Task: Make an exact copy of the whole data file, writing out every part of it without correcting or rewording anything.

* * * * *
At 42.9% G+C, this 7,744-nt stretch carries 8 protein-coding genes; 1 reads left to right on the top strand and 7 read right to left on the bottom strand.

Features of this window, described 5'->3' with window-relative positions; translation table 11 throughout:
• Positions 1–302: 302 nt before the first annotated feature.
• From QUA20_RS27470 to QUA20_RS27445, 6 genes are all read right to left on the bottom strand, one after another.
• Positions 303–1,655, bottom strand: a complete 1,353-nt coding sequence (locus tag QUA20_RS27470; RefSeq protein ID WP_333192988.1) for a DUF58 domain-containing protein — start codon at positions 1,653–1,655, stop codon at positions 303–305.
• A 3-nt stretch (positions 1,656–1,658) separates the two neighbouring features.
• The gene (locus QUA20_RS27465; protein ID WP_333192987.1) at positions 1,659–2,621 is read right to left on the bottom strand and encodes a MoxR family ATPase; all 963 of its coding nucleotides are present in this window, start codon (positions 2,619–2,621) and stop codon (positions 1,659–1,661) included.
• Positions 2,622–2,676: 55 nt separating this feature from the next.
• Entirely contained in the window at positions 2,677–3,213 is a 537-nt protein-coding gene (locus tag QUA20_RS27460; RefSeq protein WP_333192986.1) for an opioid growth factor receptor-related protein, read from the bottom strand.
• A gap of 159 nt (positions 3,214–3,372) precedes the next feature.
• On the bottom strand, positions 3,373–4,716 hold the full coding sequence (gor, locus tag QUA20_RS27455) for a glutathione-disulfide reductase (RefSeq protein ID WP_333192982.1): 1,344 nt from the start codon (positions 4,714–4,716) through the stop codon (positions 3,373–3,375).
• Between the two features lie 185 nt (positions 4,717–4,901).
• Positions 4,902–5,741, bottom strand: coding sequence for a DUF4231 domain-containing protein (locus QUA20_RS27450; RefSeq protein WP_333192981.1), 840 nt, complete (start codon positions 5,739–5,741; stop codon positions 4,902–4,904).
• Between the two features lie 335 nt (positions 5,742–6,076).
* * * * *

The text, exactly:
At 42.9% G+C, this 7,744-nt stretch carries 8 protein-coding genes; 1 reads left to right on the top strand and 7 read right to left on the bottom strand.

Features of this window, described 5'->3' with window-relative positions; translation table 11 throughout:
• Positions 1–302: 302 nt before the first annotated feature.
• From QUA20_RS27470 to QUA20_RS27445, 6 genes are all read right to left on the bottom strand, one after another.
• Positions 303–1,655, bottom strand: a complete 1,353-nt coding sequence (locus tag QUA20_RS27470; RefSeq protein ID WP_333192988.1) for a DUF58 domain-containing protein — start codon at positions 1,653–1,655, stop codon at positions 303–305.
• A 3-nt stretch (positions 1,656–1,658) separates the two neighbouring features.
• The gene (locus QUA20_RS27465; protein ID WP_333192987.1) at positions 1,659–2,621 is read right to left on the bottom strand and encodes a MoxR family ATPase; all 963 of its coding nucleotides are present in this window, start codon (positions 2,619–2,621) and stop codon (positions 1,659–1,661) included.
• Positions 2,622–2,676: 55 nt separating this feature from the next.
• Entirely contained in the window at positions 2,677–3,213 is a 537-nt protein-coding gene (locus tag QUA20_RS27460; RefSeq protein WP_333192986.1) for an opioid growth factor receptor-related protein, read from the bottom strand.
• A gap of 159 nt (positions 3,214–3,372) precedes the next feature.
• On the bottom strand, positions 3,373–4,716 hold the full coding sequence (gor, locus tag QUA20_RS27455) for a glutathione-disulfide reductase (RefSeq protein ID WP_333192982.1): 1,344 nt from the start codon (positions 4,714–4,716) through the stop codon (positions 3,373–3,375).
• Between the two features lie 185 nt (positions 4,717–4,901).
• Positions 4,902–5,741, bottom strand: coding sequence for a DUF4231 domain-containing protein (locus QUA20_RS27450; RefSeq protein WP_333192981.1), 840 nt, complete (start codon positions 5,739–5,741; stop codon positions 4,902–4,904).
• Between the two features lie 335 nt (positions 5,742–6,076).